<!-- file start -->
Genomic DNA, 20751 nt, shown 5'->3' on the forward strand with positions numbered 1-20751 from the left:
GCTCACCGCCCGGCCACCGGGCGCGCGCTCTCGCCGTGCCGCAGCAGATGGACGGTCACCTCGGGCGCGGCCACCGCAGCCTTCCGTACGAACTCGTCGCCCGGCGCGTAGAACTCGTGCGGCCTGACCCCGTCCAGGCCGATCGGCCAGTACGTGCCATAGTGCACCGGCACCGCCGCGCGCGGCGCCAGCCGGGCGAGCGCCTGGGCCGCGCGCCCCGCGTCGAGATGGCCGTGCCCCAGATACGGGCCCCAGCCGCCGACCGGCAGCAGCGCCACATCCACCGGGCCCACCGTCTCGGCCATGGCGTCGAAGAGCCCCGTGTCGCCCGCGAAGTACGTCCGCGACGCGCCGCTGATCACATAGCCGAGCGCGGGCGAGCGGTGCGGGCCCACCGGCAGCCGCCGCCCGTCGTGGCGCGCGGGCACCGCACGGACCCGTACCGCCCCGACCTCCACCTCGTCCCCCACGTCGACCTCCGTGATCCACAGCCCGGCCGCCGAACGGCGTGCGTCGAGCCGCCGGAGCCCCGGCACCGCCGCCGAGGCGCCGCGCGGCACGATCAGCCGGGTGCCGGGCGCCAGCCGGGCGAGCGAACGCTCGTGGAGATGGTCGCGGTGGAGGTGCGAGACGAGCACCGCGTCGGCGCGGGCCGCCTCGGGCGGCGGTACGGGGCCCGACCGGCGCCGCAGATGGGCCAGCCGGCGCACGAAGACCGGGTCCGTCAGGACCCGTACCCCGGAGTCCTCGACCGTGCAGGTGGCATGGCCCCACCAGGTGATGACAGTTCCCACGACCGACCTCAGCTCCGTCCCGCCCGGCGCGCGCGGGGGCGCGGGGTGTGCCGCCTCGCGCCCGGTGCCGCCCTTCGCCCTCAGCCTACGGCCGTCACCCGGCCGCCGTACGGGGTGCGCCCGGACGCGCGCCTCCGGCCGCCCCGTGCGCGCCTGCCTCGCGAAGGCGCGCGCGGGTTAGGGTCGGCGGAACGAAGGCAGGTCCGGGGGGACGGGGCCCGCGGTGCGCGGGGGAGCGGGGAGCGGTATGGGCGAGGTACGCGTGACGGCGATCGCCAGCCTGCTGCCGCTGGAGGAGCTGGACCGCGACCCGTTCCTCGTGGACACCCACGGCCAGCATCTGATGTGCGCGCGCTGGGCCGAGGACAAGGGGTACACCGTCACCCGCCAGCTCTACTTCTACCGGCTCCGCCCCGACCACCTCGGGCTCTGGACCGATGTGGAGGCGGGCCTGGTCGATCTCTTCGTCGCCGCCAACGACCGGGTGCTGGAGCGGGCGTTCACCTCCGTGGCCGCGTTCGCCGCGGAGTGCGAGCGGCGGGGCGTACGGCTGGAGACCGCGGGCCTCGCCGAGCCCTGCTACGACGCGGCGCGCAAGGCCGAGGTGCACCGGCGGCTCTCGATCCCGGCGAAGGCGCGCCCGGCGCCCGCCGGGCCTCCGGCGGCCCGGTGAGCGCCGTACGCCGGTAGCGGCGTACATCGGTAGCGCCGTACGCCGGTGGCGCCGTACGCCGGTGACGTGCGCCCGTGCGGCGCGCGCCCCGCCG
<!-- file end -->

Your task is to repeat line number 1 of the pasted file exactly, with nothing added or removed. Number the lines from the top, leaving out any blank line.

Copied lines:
Genomic DNA, 20751 nt, shown 5'->3' on the forward strand with positions numbered 1-20751 from the left: